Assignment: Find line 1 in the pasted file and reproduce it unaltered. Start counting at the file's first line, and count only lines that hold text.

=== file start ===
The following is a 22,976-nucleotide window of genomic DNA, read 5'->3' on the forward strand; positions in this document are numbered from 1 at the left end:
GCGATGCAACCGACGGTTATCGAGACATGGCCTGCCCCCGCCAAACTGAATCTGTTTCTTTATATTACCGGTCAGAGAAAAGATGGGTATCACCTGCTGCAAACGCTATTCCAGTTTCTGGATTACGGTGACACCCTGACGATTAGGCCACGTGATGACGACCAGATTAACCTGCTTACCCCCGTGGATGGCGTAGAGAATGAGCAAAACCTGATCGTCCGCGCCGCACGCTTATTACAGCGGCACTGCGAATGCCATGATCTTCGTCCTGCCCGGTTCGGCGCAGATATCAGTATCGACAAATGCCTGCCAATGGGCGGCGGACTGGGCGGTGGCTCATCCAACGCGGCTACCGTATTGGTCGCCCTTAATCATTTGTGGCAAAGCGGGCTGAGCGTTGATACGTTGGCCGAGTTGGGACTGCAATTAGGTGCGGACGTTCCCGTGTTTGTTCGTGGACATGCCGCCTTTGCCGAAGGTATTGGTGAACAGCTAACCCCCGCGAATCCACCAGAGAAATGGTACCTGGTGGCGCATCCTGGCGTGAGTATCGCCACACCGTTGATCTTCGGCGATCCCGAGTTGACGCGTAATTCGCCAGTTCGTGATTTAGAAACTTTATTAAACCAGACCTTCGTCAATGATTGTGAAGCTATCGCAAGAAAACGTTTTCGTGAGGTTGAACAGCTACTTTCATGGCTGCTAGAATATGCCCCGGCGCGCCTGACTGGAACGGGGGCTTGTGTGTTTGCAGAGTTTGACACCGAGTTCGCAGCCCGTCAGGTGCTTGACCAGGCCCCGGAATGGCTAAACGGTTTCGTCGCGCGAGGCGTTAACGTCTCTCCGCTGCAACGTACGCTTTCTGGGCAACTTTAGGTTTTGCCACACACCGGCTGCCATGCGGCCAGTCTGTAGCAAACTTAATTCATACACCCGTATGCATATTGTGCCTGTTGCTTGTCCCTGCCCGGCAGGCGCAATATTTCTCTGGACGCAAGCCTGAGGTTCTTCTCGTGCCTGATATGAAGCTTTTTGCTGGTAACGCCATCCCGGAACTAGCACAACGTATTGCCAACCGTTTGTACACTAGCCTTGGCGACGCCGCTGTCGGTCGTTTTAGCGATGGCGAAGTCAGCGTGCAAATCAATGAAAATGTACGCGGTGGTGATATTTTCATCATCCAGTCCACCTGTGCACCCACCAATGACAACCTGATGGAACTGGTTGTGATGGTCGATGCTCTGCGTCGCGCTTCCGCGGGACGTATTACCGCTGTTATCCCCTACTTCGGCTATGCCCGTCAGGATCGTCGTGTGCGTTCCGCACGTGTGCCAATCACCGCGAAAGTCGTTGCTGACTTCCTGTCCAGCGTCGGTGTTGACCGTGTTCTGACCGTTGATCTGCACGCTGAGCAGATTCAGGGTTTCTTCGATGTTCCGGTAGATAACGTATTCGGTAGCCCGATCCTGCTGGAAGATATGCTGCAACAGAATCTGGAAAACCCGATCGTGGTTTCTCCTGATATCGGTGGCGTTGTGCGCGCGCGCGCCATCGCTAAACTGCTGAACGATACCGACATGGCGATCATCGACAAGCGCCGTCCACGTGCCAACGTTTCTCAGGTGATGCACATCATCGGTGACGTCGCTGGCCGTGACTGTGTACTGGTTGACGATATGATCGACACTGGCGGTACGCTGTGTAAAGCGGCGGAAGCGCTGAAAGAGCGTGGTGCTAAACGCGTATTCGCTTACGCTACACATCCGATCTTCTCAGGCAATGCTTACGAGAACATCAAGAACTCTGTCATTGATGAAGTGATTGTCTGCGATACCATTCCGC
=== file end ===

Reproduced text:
The following is a 22,976-nucleotide window of genomic DNA, read 5'->3' on the forward strand; positions in this document are numbered from 1 at the left end: